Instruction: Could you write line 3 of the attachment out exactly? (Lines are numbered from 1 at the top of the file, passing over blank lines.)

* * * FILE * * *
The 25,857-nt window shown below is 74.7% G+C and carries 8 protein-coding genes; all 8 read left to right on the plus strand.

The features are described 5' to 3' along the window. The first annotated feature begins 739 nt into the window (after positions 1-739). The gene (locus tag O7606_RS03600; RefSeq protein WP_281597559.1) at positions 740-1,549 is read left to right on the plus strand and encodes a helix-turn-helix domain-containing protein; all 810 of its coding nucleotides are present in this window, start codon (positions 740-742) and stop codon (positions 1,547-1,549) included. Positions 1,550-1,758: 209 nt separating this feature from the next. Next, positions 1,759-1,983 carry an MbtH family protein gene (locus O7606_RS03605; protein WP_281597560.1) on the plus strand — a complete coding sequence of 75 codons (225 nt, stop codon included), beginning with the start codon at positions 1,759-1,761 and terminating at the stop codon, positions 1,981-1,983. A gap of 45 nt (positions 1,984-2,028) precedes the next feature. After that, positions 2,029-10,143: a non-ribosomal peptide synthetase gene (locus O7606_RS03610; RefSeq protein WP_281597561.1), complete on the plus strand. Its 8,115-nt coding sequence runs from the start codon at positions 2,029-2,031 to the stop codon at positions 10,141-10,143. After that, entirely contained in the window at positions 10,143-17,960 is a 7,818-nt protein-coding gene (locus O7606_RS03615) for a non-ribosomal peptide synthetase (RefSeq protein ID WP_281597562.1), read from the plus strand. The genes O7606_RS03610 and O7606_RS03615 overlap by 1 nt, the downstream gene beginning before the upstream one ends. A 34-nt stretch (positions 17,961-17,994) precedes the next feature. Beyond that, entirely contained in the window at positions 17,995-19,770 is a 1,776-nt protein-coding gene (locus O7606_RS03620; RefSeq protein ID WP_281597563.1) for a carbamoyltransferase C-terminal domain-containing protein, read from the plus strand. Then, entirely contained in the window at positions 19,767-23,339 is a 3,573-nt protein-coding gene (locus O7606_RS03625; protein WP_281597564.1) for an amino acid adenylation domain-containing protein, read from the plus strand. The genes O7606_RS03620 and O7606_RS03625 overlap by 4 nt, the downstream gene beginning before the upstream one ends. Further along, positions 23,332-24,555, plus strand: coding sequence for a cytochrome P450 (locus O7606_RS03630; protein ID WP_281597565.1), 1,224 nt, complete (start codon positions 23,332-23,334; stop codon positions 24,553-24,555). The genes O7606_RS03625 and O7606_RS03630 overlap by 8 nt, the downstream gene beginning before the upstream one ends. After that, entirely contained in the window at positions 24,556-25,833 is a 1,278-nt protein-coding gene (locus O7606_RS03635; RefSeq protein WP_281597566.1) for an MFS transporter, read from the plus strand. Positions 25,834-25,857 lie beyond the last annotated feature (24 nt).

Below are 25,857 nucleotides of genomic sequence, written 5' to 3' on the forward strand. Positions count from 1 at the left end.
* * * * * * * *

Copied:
Below are 25,857 nucleotides of genomic sequence, written 5' to 3' on the forward strand. Positions count from 1 at the left end.